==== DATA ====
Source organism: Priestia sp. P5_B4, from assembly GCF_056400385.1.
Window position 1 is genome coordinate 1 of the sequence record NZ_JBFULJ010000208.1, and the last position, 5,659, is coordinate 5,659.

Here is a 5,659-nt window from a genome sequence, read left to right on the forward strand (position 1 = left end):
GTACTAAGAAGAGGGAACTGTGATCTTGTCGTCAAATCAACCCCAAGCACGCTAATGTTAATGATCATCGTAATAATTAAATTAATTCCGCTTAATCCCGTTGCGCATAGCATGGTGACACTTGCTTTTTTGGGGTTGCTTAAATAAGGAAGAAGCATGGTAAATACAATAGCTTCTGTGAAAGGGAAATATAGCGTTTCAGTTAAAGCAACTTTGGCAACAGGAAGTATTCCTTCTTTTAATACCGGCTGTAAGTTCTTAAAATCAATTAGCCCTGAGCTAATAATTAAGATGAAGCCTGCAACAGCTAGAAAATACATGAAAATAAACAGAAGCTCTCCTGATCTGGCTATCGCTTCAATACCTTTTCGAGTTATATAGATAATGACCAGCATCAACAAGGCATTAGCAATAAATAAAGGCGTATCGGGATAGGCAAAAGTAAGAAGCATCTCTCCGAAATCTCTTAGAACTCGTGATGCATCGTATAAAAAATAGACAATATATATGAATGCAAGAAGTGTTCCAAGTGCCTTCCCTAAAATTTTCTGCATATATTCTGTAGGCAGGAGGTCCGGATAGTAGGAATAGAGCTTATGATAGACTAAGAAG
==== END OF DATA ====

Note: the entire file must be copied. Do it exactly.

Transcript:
Source organism: Priestia sp. P5_B4, from assembly GCF_056400385.1.
Window position 1 is genome coordinate 1 of the sequence record NZ_JBFULJ010000208.1, and the last position, 5,659, is coordinate 5,659.

Here is a 5,659-nt window from a genome sequence, read left to right on the forward strand (position 1 = left end):
GTACTAAGAAGAGGGAACTGTGATCTTGTCGTCAAATCAACCCCAAGCACGCTAATGTTAATGATCATCGTAATAATTAAATTAATTCCGCTTAATCCCGTTGCGCATAGCATGGTGACACTTGCTTTTTTGGGGTTGCTTAAATAAGGAAGAAGCATGGTAAATACAATAGCTTCTGTGAAAGGGAAATATAGCGTTTCAGTTAAAGCAACTTTGGCAACAGGAAGTATTCCTTCTTTTAATACCGGCTGTAAGTTCTTAAAATCAATTAGCCCTGAGCTAATAATTAAGATGAAGCCTGCAACAGCTAGAAAATACATGAAAATAAACAGAAGCTCTCCTGATCTGGCTATCGCTTCAATACCTTTTCGAGTTATATAGATAATGACCAGCATCAACAAGGCATTAGCAATAAATAAAGGCGTATCGGGATAGGCAAAAGTAAGAAGCATCTCTCCGAAATCTCTTAGAACTCGTGATGCATCGTATAAAAAATAGACAATATATATGAATGCAAGAAGTGTTCCAAGTGCCTTCCCTAAAATTTTCTGCATATATTCTGTAGGCAGGAGGTCCGGATAGTAGGAATAGAGCTTATGATAGACTAAGAAG